Ice cream is a $39 billion annual industry in the U.S., and it employs over 188,000 people. This delicious frozen treat originated in China as early as 200 B.C., and every culture has a different take on it. So why not make it on your own?
The average person spends about $3000 a year eating out, which represents a 325 percent markup over dining in. Add-ons like drinks and dessert (i.e. ice cream) are pushed by restaurants because they have the highest markups. So learning to make your own ice cream is economical, healthier, and honestly just a fun way to spend a night. Try it with a date, and you’ll win him/her over for sure.
First, let’s cover the basics of ice cream making.
How to Make Ice Cream
At its base, ice cream is a simple recipe to make. You just mix equal parts of heavy mixing cream and milk with sugar to your taste and the flavoring of your choice. In the next few sections, we’ll discuss the ingredients added/removed (by law, believe it or not) to turn ice cream into gelato, frozen yogurt, custard, Italian ice, and more.
In fact, the USDA has strict guidelines on what can be marketed as ice cream, sherbet, custard, etc.
Flavorings can range widely by tastes, although combinations of spices, nuts, fruits, and other dessert staples are often used. Ice cream spices include vanilla, nutmeg, ginger, and mint, and you can create mix-ins, toppings, and more to turn your ice cream into a sundae, banana split, or whatever you want.
Now let’s get to the ice creams. Click a photo to go directly to the full recipe.
Ice Cream Recipes
Ice cream is best stored frozen at 0 degrees and served between 6 and 10 degrees. It can be held at subzero temperatures for even more serving varieties (i.e. Dippin Dots or shaved ice cream).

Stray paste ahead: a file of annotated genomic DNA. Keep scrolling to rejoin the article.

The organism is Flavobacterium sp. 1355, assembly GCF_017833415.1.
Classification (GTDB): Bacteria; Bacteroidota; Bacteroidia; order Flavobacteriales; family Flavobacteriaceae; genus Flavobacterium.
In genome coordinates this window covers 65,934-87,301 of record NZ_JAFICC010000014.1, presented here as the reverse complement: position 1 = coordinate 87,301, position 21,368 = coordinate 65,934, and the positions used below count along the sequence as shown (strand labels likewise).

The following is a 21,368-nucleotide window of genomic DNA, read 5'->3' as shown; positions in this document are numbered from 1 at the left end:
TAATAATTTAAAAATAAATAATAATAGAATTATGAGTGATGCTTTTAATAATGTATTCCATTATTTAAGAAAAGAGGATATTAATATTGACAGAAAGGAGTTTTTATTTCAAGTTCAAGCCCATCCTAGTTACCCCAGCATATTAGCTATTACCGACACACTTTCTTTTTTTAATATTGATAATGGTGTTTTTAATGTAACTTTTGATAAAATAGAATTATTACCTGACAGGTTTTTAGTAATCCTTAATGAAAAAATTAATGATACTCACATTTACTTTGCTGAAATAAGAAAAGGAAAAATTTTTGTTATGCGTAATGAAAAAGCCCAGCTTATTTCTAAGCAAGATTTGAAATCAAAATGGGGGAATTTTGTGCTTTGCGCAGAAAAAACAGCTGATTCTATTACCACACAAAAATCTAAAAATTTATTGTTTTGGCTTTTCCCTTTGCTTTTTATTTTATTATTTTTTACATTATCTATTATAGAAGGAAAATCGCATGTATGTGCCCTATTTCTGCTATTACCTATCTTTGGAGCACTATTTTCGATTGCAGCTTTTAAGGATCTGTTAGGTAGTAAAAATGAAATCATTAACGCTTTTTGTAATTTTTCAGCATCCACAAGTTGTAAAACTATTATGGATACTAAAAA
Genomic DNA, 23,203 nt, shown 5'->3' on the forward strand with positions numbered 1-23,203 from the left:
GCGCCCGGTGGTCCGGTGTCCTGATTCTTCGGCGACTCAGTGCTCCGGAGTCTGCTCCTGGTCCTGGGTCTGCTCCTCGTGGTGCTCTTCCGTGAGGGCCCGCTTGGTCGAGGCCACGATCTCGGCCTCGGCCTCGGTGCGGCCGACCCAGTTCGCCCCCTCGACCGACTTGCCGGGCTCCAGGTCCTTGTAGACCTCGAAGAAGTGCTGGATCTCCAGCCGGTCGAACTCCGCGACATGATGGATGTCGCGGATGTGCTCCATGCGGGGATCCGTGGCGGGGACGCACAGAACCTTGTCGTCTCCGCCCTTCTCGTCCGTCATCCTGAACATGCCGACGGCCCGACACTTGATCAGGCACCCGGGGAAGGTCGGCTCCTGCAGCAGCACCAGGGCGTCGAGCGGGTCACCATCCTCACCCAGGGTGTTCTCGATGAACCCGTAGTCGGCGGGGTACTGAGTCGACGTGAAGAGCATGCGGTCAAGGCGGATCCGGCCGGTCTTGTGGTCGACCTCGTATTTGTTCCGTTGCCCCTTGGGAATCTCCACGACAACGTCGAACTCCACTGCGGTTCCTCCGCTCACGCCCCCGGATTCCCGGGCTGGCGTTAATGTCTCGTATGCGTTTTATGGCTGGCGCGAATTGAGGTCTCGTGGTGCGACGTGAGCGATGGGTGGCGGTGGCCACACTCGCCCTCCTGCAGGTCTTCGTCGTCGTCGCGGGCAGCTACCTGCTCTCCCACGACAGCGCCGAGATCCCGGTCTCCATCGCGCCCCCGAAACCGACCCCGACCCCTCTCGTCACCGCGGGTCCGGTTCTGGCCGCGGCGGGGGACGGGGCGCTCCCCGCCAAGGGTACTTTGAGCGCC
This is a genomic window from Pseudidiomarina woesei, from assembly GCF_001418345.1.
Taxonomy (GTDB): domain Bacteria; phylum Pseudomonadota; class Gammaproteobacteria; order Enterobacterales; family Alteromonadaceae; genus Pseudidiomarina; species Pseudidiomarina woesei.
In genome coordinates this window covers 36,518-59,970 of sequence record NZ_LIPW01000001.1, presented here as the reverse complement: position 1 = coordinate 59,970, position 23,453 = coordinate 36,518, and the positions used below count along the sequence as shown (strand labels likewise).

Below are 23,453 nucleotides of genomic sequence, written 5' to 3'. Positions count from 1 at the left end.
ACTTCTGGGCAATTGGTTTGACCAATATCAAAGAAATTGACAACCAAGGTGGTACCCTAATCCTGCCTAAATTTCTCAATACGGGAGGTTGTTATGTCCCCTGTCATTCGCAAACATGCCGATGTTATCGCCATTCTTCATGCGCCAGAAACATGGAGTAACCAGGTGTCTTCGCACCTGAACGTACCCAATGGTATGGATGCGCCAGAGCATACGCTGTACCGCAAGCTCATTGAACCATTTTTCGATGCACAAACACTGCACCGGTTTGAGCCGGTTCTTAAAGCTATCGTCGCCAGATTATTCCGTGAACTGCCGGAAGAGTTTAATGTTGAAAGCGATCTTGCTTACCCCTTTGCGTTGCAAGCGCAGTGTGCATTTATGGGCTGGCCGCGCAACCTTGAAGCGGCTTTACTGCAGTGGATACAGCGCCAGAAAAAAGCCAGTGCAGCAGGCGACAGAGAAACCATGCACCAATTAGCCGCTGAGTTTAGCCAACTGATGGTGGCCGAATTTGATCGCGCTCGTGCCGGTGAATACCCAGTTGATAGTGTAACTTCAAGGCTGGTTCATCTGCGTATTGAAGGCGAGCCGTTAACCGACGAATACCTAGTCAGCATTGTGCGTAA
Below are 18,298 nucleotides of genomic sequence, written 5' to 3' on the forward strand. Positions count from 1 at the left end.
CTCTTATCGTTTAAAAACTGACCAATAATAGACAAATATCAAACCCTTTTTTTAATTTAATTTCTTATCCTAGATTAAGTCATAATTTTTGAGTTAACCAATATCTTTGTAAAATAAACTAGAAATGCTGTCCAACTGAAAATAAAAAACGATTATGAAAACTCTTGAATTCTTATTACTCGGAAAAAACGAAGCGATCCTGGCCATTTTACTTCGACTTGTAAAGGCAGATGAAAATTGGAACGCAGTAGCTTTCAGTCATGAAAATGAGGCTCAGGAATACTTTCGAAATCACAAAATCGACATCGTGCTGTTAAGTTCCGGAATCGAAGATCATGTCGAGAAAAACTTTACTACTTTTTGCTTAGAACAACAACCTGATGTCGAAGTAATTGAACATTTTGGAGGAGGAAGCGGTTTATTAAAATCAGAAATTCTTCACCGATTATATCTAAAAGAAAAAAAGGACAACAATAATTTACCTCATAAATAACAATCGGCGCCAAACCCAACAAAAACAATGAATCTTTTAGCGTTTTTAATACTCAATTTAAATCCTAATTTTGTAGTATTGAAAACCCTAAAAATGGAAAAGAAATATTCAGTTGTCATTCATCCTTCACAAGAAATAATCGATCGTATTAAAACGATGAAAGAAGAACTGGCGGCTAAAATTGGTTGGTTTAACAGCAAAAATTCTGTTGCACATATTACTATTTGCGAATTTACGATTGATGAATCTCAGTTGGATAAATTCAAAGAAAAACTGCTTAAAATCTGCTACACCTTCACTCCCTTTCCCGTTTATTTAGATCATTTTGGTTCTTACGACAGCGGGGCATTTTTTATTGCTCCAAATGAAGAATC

Vanilla Ice Cream
Vanilla is a classic ice cream flavor, but don’t you dare call it basic. It’s a complicated spice that’s difficult to grow and has a shady industry behind it you’re not yet aware of because Netflix hasn’t made a documentary yet. Try this recipe with vanilla bean and even throw in some bean paste if you like.
Fried Ice Cream
Take that vanilla ice cream up a notch with this Mexican fried ice cream recipe. It’s easier than Baked Alaska and with the same wow factor for whoever you serve it to. Whoever thought hot and cold would bond so well?
Peanut Butter and Jelly Ice Cream
PB and J is the quintessential sandwich flavor, so why not put it in your ice cream too? This recipe can turn your favorite peanut butter and jelly into a unique dessert flavor.
Cereal Milk Ice Cream
Cereal milk has all the sugars and flavorings of cereal, and using that milk in ice cream brings that familiar breakfast taste to dessert. You can even top it with cereal – just don’t use the cereal you used to make the milk.
Frozen Custard Recipes
The difference between ice cream and custard is the addition of egg yolks. This dramatically changes the frozen texture, making it taste richer and creamier. Frozen custard is typically stored at 0 (never subzero) and is served at 10-20 degrees for a softer texture than ice cream.
Creamy frozen custard made with rich chocolate is a dessert anyone will love. The quality of ingredients used will dramatically alter the flavor, so use chocolate and cocoa that you know taste great.
Lemon custard is tart, tangy, and the most refreshing summer dessert. This recipe is easily customized by thinking of your favorite lemonade mixins (blueberry, strawberry, mint, etc.).
Salted Caramel Custard
Salted caramel is a great way to add dimensions to your frozen custard. The sweetness of the caramel mixed with the saltiness propelled this flavor to the spotlight a few years ago, and it’s still good now.
Mint Chocolate Chip Custard
Mint is a great flavor for custard, and dark chocolate chips balance it for a perfect combination. Once you’ve had mint frozen custard, you’ll never go back.
The difference between gelato and ice cream is a higher proportion of milk to cream and added sugar. Gelato may or may not contain eggs, and it’s served between 10 and 20 degrees, much like custard. It has a silkier texture than ice cream.
Stracciatella is a fancy Italian name for sweet cream gelato with dark chocolate chips. It was inspired by Stracciatella, the Italian egg-based soup, not Stracciatella, the Italian cheese made from buffalo milk. You’re welcome to substitute any other animal milk in any of these recipes if you’re feeling adventurous though.